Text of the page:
Escalation of Force

For a law enforcement officer to detain you, he must have an articulable reasonable suspicion that you have, are or are about to commit a crime.

But here’s the thing- he doesn’t have to articulate that suspicion to YOU. He has to be able to articulate it to the court.

By all means, know your civil rights, and exercise them.

But understand this, because your freedom or your very life may depend upon this- when an officer has detained you, he has entered the realm of the use of force. Law enforcement has the power, the authority, to use reasonable force to effect that detainment. Your failure to comply will result in escalating force. And whatever actions happened before, the circumstances that lead to the detention are immaterial. Escalations of force are based on your actions while the officer is attempting to effect the detainment.

People are up in arms over a School Resource Officer taking down a student at Spring Valley High School.

Guess what? That happened only because the student made it happen. She could have followed the instructions of the teacher. Or the school administrator. Or the SRO. But she chose not to, and guess what? That has consequences.

The video isn’t entirely dispositive, but I see nothing that immediately suggests the SRO violated the students civil rights.

8 thoughts on “Escalation of Force”

  1. I love the talking head on CNN that insists that there was no reason that the SRO’s behavior would be acceptable, but then insisted that she didn’t need to know any of the context behind what led up to the incident. Can we not see the disconnnect? Ostrich Syndrome.

  2. Word. 🙂 (1) Just. Comply. + (2) Argue appropriateness of use-of-force later–better yet, let your lawyer do i. = (3) Avoid contusions, abrasions, possible death.

  3. Well, as a former LE Instructor type who majored in defensive tactics, I call this one as excessive, not highly excessive but excessive none the same. His technique was inefficient, poorly planned, and poorly executed, and resulted in him looking unprofessional and angry. Am I to believe that this Officer never contemplated methods of extracting recalcitrant teeny bops seated at desks? Choke holds in most departments are a no no. He had her arm (briefly) yet didn’t even attempt to wrist lock or use any pain compliance technique to escort the young women. He went straight to “hard techniques.” Rolling a person backwards in a desk has a distinct potential to produce serious injury. At best this guy needs a couple of days off and some refresher training.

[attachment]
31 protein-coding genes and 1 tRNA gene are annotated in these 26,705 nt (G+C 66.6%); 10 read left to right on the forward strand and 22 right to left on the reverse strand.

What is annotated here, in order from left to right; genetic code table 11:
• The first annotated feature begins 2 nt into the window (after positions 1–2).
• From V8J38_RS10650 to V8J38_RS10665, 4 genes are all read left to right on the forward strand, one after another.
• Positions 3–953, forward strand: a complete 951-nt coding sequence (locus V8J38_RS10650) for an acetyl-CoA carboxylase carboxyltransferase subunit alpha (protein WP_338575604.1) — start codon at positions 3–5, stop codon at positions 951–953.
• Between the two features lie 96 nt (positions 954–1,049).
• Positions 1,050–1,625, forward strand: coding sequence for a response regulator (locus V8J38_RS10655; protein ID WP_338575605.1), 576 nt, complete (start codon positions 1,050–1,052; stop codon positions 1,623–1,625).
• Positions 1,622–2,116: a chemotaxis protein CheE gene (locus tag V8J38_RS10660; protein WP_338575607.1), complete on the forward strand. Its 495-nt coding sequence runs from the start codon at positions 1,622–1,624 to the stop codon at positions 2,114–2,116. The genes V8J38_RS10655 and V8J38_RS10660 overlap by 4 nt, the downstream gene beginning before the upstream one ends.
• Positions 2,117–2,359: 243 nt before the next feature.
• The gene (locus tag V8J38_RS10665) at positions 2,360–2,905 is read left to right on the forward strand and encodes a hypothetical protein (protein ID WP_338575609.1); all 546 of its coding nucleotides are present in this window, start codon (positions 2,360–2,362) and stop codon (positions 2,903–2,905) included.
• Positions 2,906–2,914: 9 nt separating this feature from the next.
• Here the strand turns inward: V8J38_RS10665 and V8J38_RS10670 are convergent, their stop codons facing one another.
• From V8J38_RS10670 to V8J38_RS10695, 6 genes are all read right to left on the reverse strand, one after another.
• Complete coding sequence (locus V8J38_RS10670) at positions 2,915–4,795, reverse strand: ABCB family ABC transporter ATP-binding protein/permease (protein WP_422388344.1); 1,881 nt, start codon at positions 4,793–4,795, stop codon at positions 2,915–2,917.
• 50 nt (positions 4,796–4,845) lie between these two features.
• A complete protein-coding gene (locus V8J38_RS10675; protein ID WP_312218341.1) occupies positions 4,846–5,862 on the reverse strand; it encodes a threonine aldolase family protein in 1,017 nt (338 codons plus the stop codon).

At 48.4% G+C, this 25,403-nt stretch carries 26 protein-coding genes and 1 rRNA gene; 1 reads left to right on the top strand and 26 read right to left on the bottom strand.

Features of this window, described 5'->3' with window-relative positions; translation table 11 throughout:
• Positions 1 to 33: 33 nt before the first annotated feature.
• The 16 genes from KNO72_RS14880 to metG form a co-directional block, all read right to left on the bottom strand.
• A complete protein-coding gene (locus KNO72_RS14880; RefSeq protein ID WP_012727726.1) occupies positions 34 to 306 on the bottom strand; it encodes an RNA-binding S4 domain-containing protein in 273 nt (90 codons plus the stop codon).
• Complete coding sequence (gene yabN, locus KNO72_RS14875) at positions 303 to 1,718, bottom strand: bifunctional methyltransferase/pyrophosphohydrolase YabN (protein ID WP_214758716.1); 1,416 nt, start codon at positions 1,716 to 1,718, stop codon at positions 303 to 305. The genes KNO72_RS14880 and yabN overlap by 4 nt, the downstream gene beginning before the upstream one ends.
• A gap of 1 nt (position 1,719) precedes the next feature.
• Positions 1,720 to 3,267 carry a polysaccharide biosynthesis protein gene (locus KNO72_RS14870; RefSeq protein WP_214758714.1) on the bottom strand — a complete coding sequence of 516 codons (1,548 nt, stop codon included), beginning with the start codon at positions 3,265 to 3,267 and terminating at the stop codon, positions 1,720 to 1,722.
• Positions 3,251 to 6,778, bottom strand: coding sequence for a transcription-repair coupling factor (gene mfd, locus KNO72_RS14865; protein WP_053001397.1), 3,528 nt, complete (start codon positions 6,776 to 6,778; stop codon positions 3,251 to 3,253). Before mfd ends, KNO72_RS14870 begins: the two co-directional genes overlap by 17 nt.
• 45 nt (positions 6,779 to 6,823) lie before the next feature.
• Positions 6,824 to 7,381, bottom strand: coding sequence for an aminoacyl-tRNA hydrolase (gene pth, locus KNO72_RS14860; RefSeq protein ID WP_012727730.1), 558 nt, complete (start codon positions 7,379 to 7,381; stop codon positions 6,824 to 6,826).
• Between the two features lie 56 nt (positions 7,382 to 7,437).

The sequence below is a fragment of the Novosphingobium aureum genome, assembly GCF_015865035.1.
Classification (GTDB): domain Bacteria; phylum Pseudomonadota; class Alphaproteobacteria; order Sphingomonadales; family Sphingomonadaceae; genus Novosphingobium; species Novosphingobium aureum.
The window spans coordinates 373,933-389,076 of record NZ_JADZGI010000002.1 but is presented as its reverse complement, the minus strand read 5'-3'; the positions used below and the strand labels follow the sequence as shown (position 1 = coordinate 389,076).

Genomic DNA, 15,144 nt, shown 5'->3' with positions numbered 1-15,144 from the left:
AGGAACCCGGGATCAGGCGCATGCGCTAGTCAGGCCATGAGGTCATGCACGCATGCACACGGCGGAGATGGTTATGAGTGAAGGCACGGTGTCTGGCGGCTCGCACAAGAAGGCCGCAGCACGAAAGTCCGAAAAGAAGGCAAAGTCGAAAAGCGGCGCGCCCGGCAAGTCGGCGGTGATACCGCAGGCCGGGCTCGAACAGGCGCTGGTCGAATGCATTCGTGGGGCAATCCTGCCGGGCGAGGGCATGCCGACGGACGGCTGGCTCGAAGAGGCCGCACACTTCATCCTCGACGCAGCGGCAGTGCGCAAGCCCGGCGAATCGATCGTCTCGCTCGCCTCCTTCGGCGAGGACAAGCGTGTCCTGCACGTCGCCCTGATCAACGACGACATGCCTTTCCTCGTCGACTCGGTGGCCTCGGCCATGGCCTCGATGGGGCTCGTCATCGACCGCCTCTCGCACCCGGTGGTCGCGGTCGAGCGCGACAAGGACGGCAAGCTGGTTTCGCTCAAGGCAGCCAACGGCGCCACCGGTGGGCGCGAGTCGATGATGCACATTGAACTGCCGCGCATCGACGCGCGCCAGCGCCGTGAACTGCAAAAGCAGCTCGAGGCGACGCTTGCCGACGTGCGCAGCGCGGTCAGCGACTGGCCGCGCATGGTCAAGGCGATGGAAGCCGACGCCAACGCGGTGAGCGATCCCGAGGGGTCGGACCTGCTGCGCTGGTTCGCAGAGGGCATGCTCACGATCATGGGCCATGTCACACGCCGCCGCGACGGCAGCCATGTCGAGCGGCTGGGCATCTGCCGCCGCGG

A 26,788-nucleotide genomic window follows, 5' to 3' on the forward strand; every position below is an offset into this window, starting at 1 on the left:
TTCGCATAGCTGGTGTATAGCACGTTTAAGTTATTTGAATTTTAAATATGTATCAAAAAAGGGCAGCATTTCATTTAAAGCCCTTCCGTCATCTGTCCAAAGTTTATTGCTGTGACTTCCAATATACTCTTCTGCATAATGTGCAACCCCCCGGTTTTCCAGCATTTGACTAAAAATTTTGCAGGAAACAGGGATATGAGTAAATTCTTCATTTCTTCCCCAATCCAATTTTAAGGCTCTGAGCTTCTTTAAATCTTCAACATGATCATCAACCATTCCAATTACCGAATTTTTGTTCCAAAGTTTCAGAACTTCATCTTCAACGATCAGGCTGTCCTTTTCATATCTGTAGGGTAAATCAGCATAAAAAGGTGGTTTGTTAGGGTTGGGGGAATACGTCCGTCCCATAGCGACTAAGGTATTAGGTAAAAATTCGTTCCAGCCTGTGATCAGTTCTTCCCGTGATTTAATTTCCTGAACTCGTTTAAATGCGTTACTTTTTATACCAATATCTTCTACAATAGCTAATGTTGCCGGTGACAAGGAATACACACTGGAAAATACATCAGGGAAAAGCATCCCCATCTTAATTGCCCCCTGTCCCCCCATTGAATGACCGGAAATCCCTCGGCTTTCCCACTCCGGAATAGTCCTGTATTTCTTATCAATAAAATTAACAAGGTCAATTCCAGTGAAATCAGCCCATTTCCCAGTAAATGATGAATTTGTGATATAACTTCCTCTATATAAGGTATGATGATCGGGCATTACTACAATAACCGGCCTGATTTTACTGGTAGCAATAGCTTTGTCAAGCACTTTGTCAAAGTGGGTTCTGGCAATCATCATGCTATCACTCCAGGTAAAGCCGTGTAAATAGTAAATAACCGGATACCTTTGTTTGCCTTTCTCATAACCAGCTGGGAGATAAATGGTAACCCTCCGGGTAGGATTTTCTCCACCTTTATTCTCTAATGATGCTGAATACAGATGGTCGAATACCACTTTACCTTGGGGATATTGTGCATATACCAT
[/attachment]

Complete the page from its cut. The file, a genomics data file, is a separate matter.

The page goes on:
But remember folks ….cops are the only ones responsible enough to carry firearms….you peasant civilians can rely on them to respond in a timely manner. /sarc

    1. As a reader commented on the Facebook post version of this:

      One must also consider that the Video is VISUAL ONLY, and does not show everything.
      That sounds like a contradiction but bear with me.

      The Only way that student was leaving was by physically putting hands on her and making her leave.

      What you see is the Officer putting hands on her and then apparently getting violent with her.

      What you do not see… because a) the viewer does not have the tactile input of the officer being in contact with the offender… and b) it happens at the speed of the officer’s reaction to that input…

      Is that the student immediately started resisting at the moment of contact. When you are hands on and in physical contact, you can feel the reaction of the other individual, the tensing of muscles, the start of a movement to break free or fight.

      No Officer is going to allow that to happen, The Officer must maintain control at all times. So at the very instant the stupid young lady (and I use lady liberally here) starts to resist, the officer is going to take step, generally involving escalating force.

      Had the student done nothing, the Officer would have likely simply gone hands on, stood her out of the desk, and marched her out of the classroom.

      So even with a camera trained right on the event. It does not show everything.

    2. No matter what technique the officer used the result, and the resulting complaints, would have been the same. The only difference would be that the video would have been noisier if he had used a “pain compliance” technique. Maybe even more violent if she had not cooperated and allowed him to administer such a technique without resistance.

  4. At one time I was willing to give a cop the benefit of the doubt. No more. I’ve seen far too much misbehavior they’ve been allowed to get away with.

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